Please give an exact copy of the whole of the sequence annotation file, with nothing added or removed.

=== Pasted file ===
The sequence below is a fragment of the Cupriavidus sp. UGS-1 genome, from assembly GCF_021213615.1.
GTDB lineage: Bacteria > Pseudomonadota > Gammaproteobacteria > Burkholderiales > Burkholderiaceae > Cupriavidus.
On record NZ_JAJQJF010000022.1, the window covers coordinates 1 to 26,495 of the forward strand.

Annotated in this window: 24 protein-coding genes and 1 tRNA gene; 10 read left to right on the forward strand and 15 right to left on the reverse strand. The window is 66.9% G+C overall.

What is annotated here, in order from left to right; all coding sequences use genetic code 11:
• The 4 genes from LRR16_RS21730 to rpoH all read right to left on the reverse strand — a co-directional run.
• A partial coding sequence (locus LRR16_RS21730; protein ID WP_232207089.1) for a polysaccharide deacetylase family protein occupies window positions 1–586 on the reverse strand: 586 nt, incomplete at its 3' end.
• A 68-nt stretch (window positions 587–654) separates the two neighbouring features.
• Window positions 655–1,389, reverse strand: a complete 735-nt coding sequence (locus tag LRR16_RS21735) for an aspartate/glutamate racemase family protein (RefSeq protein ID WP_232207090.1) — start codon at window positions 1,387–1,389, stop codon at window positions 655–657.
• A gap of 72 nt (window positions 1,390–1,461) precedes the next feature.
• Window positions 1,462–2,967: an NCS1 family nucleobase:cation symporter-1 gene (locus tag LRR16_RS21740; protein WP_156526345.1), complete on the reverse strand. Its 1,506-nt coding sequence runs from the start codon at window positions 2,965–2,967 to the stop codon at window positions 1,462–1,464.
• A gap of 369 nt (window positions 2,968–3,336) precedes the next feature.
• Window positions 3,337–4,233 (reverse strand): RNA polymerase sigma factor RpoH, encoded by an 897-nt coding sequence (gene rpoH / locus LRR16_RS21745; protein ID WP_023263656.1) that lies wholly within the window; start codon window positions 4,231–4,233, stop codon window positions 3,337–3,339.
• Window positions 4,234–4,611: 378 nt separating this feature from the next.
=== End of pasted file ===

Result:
The sequence below is a fragment of the Cupriavidus sp. UGS-1 genome, from assembly GCF_021213615.1.
GTDB lineage: Bacteria > Pseudomonadota > Gammaproteobacteria > Burkholderiales > Burkholderiaceae > Cupriavidus.
On record NZ_JAJQJF010000022.1, the window covers coordinates 1 to 26,495 of the forward strand.

Annotated in this window: 24 protein-coding genes and 1 tRNA gene; 10 read left to right on the forward strand and 15 right to left on the reverse strand. The window is 66.9% G+C overall.

What is annotated here, in order from left to right; all coding sequences use genetic code 11:
• The 4 genes from LRR16_RS21730 to rpoH all read right to left on the reverse strand — a co-directional run.
• A partial coding sequence (locus LRR16_RS21730; protein ID WP_232207089.1) for a polysaccharide deacetylase family protein occupies window positions 1–586 on the reverse strand: 586 nt, incomplete at its 3' end.
• A 68-nt stretch (window positions 587–654) separates the two neighbouring features.
• Window positions 655–1,389, reverse strand: a complete 735-nt coding sequence (locus tag LRR16_RS21735) for an aspartate/glutamate racemase family protein (RefSeq protein ID WP_232207090.1) — start codon at window positions 1,387–1,389, stop codon at window positions 655–657.
• A gap of 72 nt (window positions 1,390–1,461) precedes the next feature.
• Window positions 1,462–2,967: an NCS1 family nucleobase:cation symporter-1 gene (locus tag LRR16_RS21740; protein WP_156526345.1), complete on the reverse strand. Its 1,506-nt coding sequence runs from the start codon at window positions 2,965–2,967 to the stop codon at window positions 1,462–1,464.
• A gap of 369 nt (window positions 2,968–3,336) precedes the next feature.
• Window positions 3,337–4,233 (reverse strand): RNA polymerase sigma factor RpoH, encoded by an 897-nt coding sequence (gene rpoH / locus LRR16_RS21745; protein ID WP_023263656.1) that lies wholly within the window; start codon window positions 4,231–4,233, stop codon window positions 3,337–3,339.
• Window positions 4,234–4,611: 378 nt separating this feature from the next.